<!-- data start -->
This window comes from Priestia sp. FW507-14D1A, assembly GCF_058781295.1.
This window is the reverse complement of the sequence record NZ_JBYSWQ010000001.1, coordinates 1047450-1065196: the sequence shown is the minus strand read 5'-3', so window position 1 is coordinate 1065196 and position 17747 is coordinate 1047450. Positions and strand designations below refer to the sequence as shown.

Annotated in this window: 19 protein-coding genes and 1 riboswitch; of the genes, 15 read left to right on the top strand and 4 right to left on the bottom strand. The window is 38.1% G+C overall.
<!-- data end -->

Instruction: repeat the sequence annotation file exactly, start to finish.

This window comes from Priestia sp. FW507-14D1A, assembly GCF_058781295.1.
This window is the reverse complement of the sequence record NZ_JBYSWQ010000001.1, coordinates 1047450-1065196: the sequence shown is the minus strand read 5'-3', so window position 1 is coordinate 1065196 and position 17747 is coordinate 1047450. Positions and strand designations below refer to the sequence as shown.

Annotated in this window: 19 protein-coding genes and 1 riboswitch; of the genes, 15 read left to right on the top strand and 4 right to left on the bottom strand. The window is 38.1% G+C overall.